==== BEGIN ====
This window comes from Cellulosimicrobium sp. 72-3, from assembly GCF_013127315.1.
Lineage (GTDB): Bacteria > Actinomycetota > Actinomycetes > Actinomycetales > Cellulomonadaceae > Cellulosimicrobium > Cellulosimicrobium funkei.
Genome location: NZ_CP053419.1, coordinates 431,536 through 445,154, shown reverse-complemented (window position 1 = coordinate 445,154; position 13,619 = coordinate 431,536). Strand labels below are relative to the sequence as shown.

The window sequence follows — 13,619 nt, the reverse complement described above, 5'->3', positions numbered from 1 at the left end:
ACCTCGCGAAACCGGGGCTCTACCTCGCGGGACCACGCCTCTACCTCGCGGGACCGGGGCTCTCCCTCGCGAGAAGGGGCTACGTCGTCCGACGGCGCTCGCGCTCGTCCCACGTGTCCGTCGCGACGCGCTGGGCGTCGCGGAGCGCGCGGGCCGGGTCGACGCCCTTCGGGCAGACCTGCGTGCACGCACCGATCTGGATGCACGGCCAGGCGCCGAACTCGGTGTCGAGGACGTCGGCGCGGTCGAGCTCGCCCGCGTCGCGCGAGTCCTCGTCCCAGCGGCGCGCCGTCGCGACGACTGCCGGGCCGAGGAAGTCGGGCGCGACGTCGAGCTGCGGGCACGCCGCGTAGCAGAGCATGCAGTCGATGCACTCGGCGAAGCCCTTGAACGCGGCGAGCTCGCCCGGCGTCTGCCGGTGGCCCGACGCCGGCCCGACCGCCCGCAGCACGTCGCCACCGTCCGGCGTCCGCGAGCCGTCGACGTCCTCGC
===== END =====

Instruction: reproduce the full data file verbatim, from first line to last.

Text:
This window comes from Cellulosimicrobium sp. 72-3, from assembly GCF_013127315.1.
Lineage (GTDB): Bacteria > Actinomycetota > Actinomycetes > Actinomycetales > Cellulomonadaceae > Cellulosimicrobium > Cellulosimicrobium funkei.
Genome location: NZ_CP053419.1, coordinates 431,536 through 445,154, shown reverse-complemented (window position 1 = coordinate 445,154; position 13,619 = coordinate 431,536). Strand labels below are relative to the sequence as shown.

The window sequence follows — 13,619 nt, the reverse complement described above, 5'->3', positions numbered from 1 at the left end:
ACCTCGCGAAACCGGGGCTCTACCTCGCGGGACCACGCCTCTACCTCGCGGGACCGGGGCTCTCCCTCGCGAGAAGGGGCTACGTCGTCCGACGGCGCTCGCGCTCGTCCCACGTGTCCGTCGCGACGCGCTGGGCGTCGCGGAGCGCGCGGGCCGGGTCGACGCCCTTCGGGCAGACCTGCGTGCACGCACCGATCTGGATGCACGGCCAGGCGCCGAACTCGGTGTCGAGGACGTCGGCGCGGTCGAGCTCGCCCGCGTCGCGCGAGTCCTCGTCCCAGCGGCGCGCCGTCGCGACGACTGCCGGGCCGAGGAAGTCGGGCGCGACGTCGAGCTGCGGGCACGCCGCGTAGCAGAGCATGCAGTCGATGCACTCGGCGAAGCCCTTGAACGCGGCGAGCTCGCCCGGCGTCTGCCGGTGGCCCGACGCCGGCCCGACCGCCCGCAGCACGTCGCCACCGTCCGGCGTCCGCGAGCCGTCGACGTCCTCGC